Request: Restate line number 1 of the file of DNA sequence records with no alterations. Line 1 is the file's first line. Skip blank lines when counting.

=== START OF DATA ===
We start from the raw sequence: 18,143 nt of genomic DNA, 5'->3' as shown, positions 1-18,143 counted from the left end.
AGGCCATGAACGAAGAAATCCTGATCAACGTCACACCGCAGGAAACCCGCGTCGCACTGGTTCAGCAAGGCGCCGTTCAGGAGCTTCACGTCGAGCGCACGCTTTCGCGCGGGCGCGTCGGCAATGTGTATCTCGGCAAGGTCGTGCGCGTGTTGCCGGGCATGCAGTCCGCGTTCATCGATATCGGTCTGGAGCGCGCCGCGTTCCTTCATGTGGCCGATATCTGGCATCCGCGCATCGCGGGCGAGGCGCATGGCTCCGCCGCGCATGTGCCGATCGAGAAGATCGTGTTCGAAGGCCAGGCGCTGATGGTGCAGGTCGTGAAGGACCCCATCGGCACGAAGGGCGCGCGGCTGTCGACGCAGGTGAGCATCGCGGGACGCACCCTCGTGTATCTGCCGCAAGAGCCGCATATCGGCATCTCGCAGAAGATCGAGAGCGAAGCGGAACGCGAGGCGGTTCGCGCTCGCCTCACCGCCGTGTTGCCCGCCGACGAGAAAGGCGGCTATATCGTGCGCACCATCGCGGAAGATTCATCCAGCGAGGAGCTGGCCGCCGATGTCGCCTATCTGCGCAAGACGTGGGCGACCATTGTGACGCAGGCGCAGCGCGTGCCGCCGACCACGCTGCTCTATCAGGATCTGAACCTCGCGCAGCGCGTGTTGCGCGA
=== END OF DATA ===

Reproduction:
We start from the raw sequence: 18,143 nt of genomic DNA, 5'->3' as shown, positions 1-18,143 counted from the left end.